Saturday, June 16, 2012

Now that I've posted the above I have to point out an error - Bill Gates did NOT include this in a speech to a high school or any other school. Honestly, can you see Bill Gates speaking to an auditorium of high schoolers? Harvard, Yale, sure, but high school? 

In reality, it's the work of author Charles Sykes. Sykes has authored several books about the dumbing down of the American educational system.

Monday, June 11, 2012

Before We Were Green

Checking out at the store, the young cashier suggested to the older woman, that she should bring her own grocery bags because plastic bags weren't good for the environment.

The woman apologized and explained, "We didn't have this green thing back in my earlier days."

The clerk responded, "That's our problem today. Your generation did not care enough to save our environment for future generations."

She was right -- our generation didn't have the green thing in its day.

Back then, we returned milk bottles, soda bottles and beer bottles to the store. The store sent them back to the plant to be washed and sterilized and refilled, so it could use the same bottles over and over. So they really were recycled. But we didn't have the green thing back in our day.

Grocery stores bagged our groceries in brown paper bags, that we reused for numerous things, most memorable besides household garbage bags, was the use of brown paper bags as book covers for our school books. This was to ensure that public property, (the books provided for our use by the school) was not defaced by our scribbling. Then we were able to personalize our books. But too bad we didn't do the green thing back then.

We walked up stairs, because we didn't have an escalator in every store and office building. We walked to the grocery store and didn't climb into a 300-horsepower machine every time we had to go two blocks. But she was right. We didn't have the green thing in our day.

Back then, we washed the baby's diapers because we didn't have the throw-away kind. We dried clothes on a line, not in an energy gobbling machine burning up 220 volts -- wind and solar power really did dry our clothes back in our early days. Kids got hand-me-down clothes from their brothers or sisters, not always brand-new clothing. But that young lady is right; we didn't have the green thing back in our day.

Back then, we had one TV, or radio, in the house -- not a TV in every room. And the TV had a small screen the size of a handkerchief (remember them?), not a screen the size of the state of Montana . In the kitchen, we blended and stirred by hand because we didn't have electric machines to do everything for us. When we packaged a fragile item to send in the mail, we used wadded up old newspapers to cushion it, not Styrofoam or plastic bubble wrap. Back then, we didn't fire up an engine and burn gasoline just to cut the lawn. We used a push mower that ran on human power. We exercised by working so we didn't need to go to a health club to run on treadmills that operate on electricity. But she's right; we didn't have the green thing back then.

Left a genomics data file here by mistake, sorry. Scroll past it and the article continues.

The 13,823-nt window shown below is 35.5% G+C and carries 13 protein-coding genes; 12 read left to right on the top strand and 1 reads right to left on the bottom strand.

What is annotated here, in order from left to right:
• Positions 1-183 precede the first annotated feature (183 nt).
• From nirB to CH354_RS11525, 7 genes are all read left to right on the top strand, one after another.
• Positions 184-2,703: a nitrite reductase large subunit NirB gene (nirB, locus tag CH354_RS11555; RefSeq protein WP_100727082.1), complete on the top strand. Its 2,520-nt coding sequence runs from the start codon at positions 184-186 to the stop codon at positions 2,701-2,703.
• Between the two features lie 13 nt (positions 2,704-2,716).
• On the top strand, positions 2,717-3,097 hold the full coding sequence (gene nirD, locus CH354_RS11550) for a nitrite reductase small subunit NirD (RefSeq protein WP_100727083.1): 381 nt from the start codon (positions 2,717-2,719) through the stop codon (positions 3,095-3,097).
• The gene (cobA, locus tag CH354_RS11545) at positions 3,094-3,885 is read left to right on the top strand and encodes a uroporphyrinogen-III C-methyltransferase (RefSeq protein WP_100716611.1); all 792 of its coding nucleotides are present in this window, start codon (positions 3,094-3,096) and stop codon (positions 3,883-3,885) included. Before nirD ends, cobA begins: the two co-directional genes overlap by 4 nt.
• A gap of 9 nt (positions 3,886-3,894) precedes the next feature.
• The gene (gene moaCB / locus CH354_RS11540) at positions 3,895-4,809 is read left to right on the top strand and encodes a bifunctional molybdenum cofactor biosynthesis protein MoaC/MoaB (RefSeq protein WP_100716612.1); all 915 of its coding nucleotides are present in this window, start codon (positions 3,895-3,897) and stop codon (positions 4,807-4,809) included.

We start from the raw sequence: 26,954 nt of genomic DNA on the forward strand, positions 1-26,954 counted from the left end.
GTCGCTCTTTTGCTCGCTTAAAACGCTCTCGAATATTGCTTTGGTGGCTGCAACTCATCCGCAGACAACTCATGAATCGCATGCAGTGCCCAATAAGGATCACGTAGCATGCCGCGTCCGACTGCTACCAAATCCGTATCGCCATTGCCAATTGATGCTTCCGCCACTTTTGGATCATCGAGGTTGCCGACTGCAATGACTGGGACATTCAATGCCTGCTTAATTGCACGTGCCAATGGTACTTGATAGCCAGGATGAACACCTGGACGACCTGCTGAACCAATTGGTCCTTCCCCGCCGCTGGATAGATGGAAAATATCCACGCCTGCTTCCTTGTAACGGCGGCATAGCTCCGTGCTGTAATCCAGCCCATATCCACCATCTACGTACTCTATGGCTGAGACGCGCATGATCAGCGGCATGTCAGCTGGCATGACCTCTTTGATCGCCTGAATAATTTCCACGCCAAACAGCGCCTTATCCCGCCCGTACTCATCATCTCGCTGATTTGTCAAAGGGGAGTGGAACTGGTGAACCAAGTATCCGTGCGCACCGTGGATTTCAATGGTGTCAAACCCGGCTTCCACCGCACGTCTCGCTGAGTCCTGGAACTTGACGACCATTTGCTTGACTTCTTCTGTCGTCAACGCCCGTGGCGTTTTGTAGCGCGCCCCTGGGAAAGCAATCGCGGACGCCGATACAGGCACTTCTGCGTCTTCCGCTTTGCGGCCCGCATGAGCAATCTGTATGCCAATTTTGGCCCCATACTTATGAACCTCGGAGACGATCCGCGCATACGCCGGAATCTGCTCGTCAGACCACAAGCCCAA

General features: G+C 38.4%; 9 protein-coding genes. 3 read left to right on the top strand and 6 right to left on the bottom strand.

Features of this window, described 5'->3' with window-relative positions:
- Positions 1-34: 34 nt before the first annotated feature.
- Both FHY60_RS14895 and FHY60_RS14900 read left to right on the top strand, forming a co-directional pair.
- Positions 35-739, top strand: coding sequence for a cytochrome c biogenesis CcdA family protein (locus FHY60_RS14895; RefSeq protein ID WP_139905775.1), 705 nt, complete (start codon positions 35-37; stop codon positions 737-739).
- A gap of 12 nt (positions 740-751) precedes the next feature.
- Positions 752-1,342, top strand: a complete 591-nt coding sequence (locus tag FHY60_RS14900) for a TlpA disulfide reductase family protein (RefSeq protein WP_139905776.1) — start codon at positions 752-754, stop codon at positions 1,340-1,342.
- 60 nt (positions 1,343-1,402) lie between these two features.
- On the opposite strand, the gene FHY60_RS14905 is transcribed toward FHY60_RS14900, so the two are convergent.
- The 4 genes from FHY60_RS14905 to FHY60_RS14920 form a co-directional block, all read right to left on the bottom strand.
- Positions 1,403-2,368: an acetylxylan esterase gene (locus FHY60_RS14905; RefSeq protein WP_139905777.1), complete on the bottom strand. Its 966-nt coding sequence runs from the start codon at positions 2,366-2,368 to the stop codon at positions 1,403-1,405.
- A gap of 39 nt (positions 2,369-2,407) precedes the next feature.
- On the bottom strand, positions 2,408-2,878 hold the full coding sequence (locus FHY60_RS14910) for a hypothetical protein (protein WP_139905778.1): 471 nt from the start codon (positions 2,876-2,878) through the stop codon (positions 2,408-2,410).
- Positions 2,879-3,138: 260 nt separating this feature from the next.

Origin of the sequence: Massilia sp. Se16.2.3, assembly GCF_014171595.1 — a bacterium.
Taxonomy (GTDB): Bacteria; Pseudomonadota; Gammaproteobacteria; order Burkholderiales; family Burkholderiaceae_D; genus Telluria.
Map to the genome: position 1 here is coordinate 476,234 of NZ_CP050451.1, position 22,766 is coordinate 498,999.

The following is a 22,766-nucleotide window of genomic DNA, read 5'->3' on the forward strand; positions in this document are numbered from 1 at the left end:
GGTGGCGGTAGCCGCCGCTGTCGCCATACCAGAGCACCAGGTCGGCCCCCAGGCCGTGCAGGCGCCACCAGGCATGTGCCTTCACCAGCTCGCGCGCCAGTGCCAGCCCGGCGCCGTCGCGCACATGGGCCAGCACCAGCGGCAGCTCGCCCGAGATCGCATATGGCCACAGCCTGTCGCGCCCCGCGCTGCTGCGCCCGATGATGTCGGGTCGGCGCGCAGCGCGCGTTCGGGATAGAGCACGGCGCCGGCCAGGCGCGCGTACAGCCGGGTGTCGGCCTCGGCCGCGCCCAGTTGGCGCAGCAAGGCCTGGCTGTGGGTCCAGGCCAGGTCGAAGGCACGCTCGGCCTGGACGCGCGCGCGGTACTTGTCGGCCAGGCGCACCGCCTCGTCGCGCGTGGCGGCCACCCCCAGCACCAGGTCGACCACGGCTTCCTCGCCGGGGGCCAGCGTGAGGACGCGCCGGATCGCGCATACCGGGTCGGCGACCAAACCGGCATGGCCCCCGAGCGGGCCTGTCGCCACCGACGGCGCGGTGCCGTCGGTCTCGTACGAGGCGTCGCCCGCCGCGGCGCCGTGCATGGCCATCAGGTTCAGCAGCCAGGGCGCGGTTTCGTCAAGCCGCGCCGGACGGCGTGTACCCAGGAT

We drank from a fountain when we were thirsty instead of using a cup or a plastic bottle every time we had a drink of water. We refilled writing pens with ink instead of buying a new pen, and we replaced the razor blades in a razor instead of throwing away the whole razor just because the blade got dull. But we didn't have the green thing back then.

Back then, people took the streetcar or a bus and kids rode their bikes to school or walked instead of turning their moms into a 24-hour taxi service. We had one electrical outlet in a room, not an entire bank of sockets to power a dozen appliances. And we didn't need a computerized gadget to receive a signal beamed from satellites 2,000 miles out in space in order to find the nearest burger joint.

But isn't it sad… the current generation laments how wasteful we old folks were just because we didn't have the green thing back then?

Please forward this on to another selfish old person who needs a lesson in conservation from smartass young people.

We don't like being old in the first place, so it doesn't take much to piss us off.


Sunday, June 10, 2012

God's Rosebud 

A new minister was walking with an older,
more seasoned minister in the garden one day.
Feeling a bit insecure about what God had for him to do, he was asking the older preacher for some advice.
The older preacher walked up to a rosebush and handed the young preacher a rosebud and told him to open it without tearing off any petals.
The young preacher looked in disbelief at the older
preacher and was trying to figure out what a 
rosebud could possibly have to do with his wanting
to know the will of God for his life and ministry.
But because of his great respect for the older preacher, he proceeded to try to unfold the rose,
while keeping every petal intact.
It wasn't long before he realized
how impossible this was to do.
Noticing the younger preacher's inability to unfold
the rosebud without tearing it,
the older preacher began to recite
the following poem...
"It is only a tiny rosebud,
A flower of God's design;
But I cannot unfold the petals
With these clumsy hands of mine."
"The secret of unfolding flowers
Is not known to such as I.
GOD opens this flower so easily,
But in my hands they die."
"If I cannot unfold a rosebud,
This flower of God's design,
Then how can I have the wisdom
To unfold this life of mine?"
"So I'll trust in God for leading
Each moment of my day.
I will look to God for guidance
In each step along the way."
"The path that lies before me,
Only my Lord and Savior knows.
I'll trust God to unfold the moments,
Just as He unfolds the rose."


Please share this poem with a friend
if you enjoyed being reminded 
to let go.... and let God 
unfold your life.